Battles

By Our Kids Network Milton Hub Coordinator

“Be kind to everyone. You don’t know what battles they’re fighting.” is paraphrased from a quote written by Scottish author Ian MacLaren in 1897. It still rings true today and never more than when we are working with adolescents. Life is hard enough through this period of development, but these days youth contend with social media and the tremendous impact that it has on their lives. School yard bullies wait for them now via social media. Too often home is no longer a safe place to hide at the end of the day. Keyboard stalkers are there at every click to criticize and bully. The pressure is on to fit in and get noticed by the number of likes and views on hundreds of social media and gaming platforms. Youth struggle to be “unique” in a world where rich media celebrities and music icons promote unattainable luxury lifestyles and model shallow, destructive behavior.

The competition to get into a post-secondary school and find a good job is substantially more stressful now than it was even fifteen years ago. And both families and young people are bearing the financial burden of higher education.

Adults are more stressed these days for their own reasons, and that affects the young people around them. All of this adds up to much higher rates of youth struggling with depression and anxiety at younger and younger ages.

“Be kind to everyone, you don’t know what battles they’re fighting.”

Imagine yourself as a youth: you arrive at school and not one adult smiles as you walk in the door. Not one adult addresses you by your name or asks how your morning is going. Not one adult takes an interest in you, guides you, or supports you. No one seems to see or care about the battles you’re fighting. They are preoccupied with imposing their own agendas on you, and might criticize you if you can’t follow through. You would certainly feel disheartened and hopeless, and overwhelmed. The pressure would seem unbearable. Then you arrive home and encounter stressed parents, who may be dealing with the needs of their own elderly parents and have no time for yours. When you imagine yourself in this situation, it’s easy to understand how anxiety and hopelessness can build up.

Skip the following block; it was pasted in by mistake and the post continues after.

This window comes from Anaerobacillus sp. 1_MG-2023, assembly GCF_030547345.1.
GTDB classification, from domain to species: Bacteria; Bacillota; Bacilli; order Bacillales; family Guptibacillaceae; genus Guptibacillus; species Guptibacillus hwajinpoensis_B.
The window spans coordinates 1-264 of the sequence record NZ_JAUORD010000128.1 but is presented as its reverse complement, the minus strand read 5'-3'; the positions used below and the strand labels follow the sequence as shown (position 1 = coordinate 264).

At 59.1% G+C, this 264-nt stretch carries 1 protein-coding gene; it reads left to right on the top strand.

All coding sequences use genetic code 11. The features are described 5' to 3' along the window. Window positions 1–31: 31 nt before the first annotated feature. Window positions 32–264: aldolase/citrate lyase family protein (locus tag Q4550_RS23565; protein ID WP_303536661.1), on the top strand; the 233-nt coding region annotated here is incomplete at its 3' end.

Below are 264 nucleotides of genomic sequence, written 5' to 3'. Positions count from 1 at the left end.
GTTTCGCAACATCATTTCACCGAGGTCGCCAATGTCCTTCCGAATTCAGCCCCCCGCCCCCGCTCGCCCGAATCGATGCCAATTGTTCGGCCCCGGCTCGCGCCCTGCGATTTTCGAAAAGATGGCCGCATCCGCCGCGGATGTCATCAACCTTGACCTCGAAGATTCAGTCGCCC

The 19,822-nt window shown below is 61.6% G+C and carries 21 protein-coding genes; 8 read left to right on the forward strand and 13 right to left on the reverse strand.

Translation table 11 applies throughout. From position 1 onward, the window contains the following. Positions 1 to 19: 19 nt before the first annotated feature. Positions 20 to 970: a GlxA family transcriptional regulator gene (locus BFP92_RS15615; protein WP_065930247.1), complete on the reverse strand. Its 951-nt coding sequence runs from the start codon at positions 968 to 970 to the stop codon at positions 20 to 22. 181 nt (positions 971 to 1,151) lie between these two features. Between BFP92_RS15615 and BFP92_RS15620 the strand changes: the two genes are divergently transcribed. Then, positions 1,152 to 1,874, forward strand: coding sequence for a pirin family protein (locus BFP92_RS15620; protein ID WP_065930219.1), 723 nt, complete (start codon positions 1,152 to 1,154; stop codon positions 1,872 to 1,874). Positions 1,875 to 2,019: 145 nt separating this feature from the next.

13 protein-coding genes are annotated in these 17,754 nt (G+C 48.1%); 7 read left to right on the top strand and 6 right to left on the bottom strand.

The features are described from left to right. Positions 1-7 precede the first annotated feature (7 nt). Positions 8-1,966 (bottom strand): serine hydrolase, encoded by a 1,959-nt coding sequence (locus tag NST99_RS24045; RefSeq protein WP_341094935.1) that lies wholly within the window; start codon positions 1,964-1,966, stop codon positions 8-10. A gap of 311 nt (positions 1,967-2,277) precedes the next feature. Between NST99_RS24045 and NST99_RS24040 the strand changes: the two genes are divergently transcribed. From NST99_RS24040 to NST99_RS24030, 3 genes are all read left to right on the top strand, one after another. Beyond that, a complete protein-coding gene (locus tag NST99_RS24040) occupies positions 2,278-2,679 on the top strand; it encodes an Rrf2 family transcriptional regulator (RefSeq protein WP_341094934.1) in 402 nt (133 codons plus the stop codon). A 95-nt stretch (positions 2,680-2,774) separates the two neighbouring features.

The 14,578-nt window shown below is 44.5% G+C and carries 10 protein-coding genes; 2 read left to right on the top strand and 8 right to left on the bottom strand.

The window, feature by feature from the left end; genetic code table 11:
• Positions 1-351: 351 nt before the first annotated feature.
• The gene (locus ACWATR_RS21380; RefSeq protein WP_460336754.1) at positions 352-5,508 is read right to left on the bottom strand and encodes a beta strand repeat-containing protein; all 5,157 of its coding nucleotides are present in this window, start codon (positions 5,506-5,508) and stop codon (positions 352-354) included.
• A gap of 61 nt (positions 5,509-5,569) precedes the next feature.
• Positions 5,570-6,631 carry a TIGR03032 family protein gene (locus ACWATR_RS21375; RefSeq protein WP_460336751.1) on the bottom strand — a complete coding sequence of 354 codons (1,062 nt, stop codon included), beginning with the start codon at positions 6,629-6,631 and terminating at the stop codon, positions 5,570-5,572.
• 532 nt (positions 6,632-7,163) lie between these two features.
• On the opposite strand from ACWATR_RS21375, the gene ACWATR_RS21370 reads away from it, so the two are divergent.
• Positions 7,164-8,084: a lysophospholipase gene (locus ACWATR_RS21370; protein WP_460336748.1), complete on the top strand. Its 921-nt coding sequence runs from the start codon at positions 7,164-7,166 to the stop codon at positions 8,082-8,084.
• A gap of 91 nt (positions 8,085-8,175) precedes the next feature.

“Be kind to everyone, you don’t know what battles they’re fighting.”

Now let’s think about this quote when we look at interacting with young people, including our own children. Let’s be the adults that smile when a youth walks into the room. Let’s make an effort to know their names and learn something about them. Let’s guide them and always support them. We’ll ask them how they’re doing and, if we’re concerned that they may not be doing well, we’ll ask them privately and find out how we can help.
It’s possible that you may be the only person in a young person’s day that reaches out to them, praises them, and sees the good in them. Let’s model how to be caring, empathetic and supportive for all youth that we encounter each day.

Teacher helping a troubled student

“Be kind to everyone, you don’t know what battles they’re fighting.”

When we meet youth that may need more support than we can offer, we want to be able to provide them with information about professional supports in the community. It’s important for us to know where to find information or who to ask for the appropriate supports so we can respond quickly to their needs. The Our Kids Network website is an excellent knowledge-building resource that includes Developmental Assets and Relationships First, found in the Building Relationships section. Try Halton iparent for information on Halton-based parenting programs and information.

Police constable talking and laughbing with teenager.

Most of all, remember, the easiest way to make a connection – smile and simply ask how they’re doing today.